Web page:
Camp NaNoWriMo has begun, and that means that all over the world, writers are furiously typing away at their computers, probably with demonic expressions and clasping half-empty coffee mugs in their hands (or should that be red, pointy tails?).

When NaNo starts, some people know exactly what they’re doing. These are the organised ones. But, unfortunately, they are few and scattered. This post, my friend, is not for you (although this Camp I am one – I have to be, scripts are hella harder than I thought). But you can read it anyway ’cause it will, no doubt, still apply. This post is for the Pantsers out there (gimme a holla in the back; yes, you with the pretty pink laptop).

First: are you a Pantser? If you’re writing this with no flippin’ clue where you’re going, then yeah, you’re a Pantser. Easy answer, eh?

Pantsers are great, they’re so free and easy. But what happens if you’ve started your book/new Odyssey/script/non-fiction/are editing, and realise, perhaps, that this isn’t quite for you?

  • Give up. This is the easiest one of them all, but it’ll haunt you for the rest of your life; you’ll constantly have nightmares of Thomas the Tank Engine beating you at a fist-fight. Guaranteed.
  • Start anew. This is also easy, but takes time and effort, especially if you’ve already got pretty far. Also, your old characters may haunt you like Thomas. Thomas doesn’t like to be abandoned; especially by Percy.

Ok, I’m going to stop comparing your NaNo story to Thomas the Tank Engine, ’cause, quite frankly, it’s freaking me out. On with the list…

  • Imagine the worst situation you could possibly get your characters into. Then do it. No doubt this’ll stir up something fun that’ll give you juice for the next 10 pages or so.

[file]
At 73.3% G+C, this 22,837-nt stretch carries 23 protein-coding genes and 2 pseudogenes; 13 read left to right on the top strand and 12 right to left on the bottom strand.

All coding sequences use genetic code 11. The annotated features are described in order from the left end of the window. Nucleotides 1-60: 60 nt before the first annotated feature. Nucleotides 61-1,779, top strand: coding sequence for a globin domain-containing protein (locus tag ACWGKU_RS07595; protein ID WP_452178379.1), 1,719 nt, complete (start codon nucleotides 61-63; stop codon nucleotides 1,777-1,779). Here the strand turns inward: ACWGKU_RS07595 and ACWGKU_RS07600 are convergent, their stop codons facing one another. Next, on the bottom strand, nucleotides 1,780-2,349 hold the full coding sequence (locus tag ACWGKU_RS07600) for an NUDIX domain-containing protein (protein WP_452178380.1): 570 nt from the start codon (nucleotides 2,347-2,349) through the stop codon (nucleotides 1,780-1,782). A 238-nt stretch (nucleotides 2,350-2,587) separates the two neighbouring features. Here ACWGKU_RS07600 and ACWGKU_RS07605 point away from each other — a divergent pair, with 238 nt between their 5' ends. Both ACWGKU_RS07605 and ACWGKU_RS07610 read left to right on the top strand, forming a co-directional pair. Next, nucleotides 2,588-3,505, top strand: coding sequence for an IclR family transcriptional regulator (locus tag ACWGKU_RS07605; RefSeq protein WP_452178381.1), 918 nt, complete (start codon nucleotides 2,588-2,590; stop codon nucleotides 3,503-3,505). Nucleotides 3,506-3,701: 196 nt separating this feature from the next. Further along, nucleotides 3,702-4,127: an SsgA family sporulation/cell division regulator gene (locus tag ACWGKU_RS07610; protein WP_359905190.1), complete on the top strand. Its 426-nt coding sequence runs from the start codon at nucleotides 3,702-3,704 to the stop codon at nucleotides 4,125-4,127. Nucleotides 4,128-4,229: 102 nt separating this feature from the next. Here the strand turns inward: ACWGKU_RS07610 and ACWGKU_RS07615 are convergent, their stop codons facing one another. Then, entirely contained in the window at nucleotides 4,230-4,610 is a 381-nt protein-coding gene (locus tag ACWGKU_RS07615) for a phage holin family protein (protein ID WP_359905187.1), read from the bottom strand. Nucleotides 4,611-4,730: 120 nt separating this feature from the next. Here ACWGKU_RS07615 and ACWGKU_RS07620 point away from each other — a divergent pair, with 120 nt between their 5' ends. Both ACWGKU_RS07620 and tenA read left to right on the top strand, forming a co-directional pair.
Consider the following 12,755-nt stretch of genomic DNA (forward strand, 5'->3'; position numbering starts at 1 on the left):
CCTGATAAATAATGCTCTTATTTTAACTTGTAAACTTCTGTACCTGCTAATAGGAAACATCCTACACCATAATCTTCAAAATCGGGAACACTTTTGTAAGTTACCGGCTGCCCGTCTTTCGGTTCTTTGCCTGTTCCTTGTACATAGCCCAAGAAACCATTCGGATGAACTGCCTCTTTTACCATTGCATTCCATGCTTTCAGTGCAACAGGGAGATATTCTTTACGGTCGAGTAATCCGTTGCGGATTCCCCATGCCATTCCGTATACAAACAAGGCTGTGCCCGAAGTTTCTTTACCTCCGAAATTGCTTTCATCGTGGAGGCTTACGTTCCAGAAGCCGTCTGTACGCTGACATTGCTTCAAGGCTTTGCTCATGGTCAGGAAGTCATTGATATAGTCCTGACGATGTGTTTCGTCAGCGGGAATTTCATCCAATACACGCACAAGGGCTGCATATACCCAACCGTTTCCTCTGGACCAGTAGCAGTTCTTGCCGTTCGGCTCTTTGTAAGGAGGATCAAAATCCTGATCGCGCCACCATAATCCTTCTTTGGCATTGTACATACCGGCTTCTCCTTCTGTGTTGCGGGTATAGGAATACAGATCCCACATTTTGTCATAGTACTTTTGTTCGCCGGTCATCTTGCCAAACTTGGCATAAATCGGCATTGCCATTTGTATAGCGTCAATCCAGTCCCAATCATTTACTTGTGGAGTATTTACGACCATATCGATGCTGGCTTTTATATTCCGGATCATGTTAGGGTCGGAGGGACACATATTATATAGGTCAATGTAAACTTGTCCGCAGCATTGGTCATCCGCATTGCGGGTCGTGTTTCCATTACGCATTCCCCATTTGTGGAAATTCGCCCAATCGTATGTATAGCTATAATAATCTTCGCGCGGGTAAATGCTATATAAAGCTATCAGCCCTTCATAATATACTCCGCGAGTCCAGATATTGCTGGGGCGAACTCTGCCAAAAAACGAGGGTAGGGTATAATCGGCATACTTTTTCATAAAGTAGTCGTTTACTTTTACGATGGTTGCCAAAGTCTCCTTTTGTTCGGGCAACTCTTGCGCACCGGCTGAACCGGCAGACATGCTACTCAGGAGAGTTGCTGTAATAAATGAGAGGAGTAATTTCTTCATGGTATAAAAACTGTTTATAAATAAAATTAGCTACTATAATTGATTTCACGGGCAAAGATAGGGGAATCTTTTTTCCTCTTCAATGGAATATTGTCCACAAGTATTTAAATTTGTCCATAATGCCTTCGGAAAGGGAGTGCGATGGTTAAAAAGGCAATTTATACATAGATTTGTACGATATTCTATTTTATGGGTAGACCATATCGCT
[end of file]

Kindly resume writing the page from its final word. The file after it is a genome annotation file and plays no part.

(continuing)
• Imagine the best situation you could possible get your characters into, then change it to the worst. 
  • Alright, keep it at the best. I understand everyone isn’t as horrible as me. And good things can give you material, too. Don’t be afraid to be nice to your characters (just only do it occasionally, otherwise there’s no fun in being a writer).
  • Ask someone else for their opinion. I get it, I get it, you don’t wanna share your idea with anyone. So find someone you trust and try it! Maybe a teacher. Parent? Friend? Even the dog can give a good answer if you give them biscuits (bark for yes, eat for no…).
  • Just keep writing and see where you end up. This will probably get you into a spot of writers block, but it is very fun. Don’t be afraid not to try it. You might find something interesting.

If all else fails, make a list of things to do in your novel, pick a few and try them out. You could end up with 5 different stories with the same starting bit, but eh, that’s NaNo, right?

Good luck my fellow Wrimos. You’ll do great! 

Questions, comments, thoughts? Shoot! 😀 

The Differences Between…

…A Short Story, a Novelette, a Novella and a Novel

Well, there are a lot of different things you can write – maybe I’ll do different poems or something soon – but I thought that, today, I’d start with the basics.

Short Stories

  • Shorter than a novel, a novella and a novelette (duh)
  • Usually narrative prose
  • Has a beginning, a middle and an end
  • Generally about 3500 – 7499 words, although there is no set length
  • Under 1000 – 2000 words, in my opinion, is called ‘short short stories’ or ‘flash fiction’ – but others say just below 1000 words
  • Tend to only have 1 climax, but maybe 1 subplot
  • Doesn’t have too many characters

Novelettes 

  • Shorter than a novel and longer than a short story
  • A long short story, basically
  • Generally about 7500 – 17499 is considered a novelette
  • Has 1 climax, and then subplots

Novella 

  • Shorter than a novel, but longer than a novelette
  • Generally about 17500 – 39999 words
  • The rules are pretty relaxed with characters and plots and whatever

Novel

  • Longest work of fiction
  • Mainly fictional prose
  • Generally more than 40000 words, but can go up to a billion words, I guess

I hope that that helps with definitions, and I’m sorry that this was so late! 🙂

Sources:
Wikipedia